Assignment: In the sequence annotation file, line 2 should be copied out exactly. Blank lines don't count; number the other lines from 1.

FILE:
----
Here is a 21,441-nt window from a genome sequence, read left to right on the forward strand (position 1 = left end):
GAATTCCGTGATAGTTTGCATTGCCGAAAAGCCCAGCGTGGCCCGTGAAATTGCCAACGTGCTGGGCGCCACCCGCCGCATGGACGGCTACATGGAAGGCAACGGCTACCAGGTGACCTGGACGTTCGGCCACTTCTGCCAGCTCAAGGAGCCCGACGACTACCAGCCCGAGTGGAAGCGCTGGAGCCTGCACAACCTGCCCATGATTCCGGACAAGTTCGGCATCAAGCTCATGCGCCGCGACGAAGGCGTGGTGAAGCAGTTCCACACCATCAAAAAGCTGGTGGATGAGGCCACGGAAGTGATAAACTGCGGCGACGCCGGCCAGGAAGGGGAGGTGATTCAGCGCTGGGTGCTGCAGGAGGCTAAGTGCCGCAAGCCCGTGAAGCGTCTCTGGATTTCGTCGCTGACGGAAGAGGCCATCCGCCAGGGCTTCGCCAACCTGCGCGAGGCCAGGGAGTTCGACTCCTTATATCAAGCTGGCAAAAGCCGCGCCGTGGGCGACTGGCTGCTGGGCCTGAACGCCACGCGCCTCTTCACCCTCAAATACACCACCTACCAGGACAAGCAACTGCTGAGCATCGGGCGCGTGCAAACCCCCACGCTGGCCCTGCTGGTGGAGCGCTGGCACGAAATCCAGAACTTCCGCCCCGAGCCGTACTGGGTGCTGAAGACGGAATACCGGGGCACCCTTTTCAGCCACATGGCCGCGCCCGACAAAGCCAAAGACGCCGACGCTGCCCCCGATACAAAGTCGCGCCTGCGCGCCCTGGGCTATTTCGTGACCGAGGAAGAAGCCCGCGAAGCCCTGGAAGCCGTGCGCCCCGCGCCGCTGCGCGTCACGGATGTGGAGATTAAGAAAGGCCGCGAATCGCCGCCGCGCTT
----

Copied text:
GAATTCCGTGATAGTTTGCATTGCCGAAAAGCCCAGCGTGGCCCGTGAAATTGCCAACGTGCTGGGCGCCACCCGCCGCATGGACGGCTACATGGAAGGCAACGGCTACCAGGTGACCTGGACGTTCGGCCACTTCTGCCAGCTCAAGGAGCCCGACGACTACCAGCCCGAGTGGAAGCGCTGGAGCCTGCACAACCTGCCCATGATTCCGGACAAGTTCGGCATCAAGCTCATGCGCCGCGACGAAGGCGTGGTGAAGCAGTTCCACACCATCAAAAAGCTGGTGGATGAGGCCACGGAAGTGATAAACTGCGGCGACGCCGGCCAGGAAGGGGAGGTGATTCAGCGCTGGGTGCTGCAGGAGGCTAAGTGCCGCAAGCCCGTGAAGCGTCTCTGGATTTCGTCGCTGACGGAAGAGGCCATCCGCCAGGGCTTCGCCAACCTGCGCGAGGCCAGGGAGTTCGACTCCTTATATCAAGCTGGCAAAAGCCGCGCCGTGGGCGACTGGCTGCTGGGCCTGAACGCCACGCGCCTCTTCACCCTCAAATACACCACCTACCAGGACAAGCAACTGCTGAGCATCGGGCGCGTGCAAACCCCCACGCTGGCCCTGCTGGTGGAGCGCTGGCACGAAATCCAGAACTTCCGCCCCGAGCCGTACTGGGTGCTGAAGACGGAATACCGGGGCACCCTTTTCAGCCACATGGCCGCGCCCGACAAAGCCAAAGACGCCGACGCTGCCCCCGATACAAAGTCGCGCCTGCGCGCCCTGGGCTATTTCGTGACCGAGGAAGAAGCCCGCGAAGCCCTGGAAGCCGTGCGCCCCGCGCCGCTGCGCGTCACGGATGTGGAGATTAAGAAAGGCCGCGAATCGCCGCCGCGCTT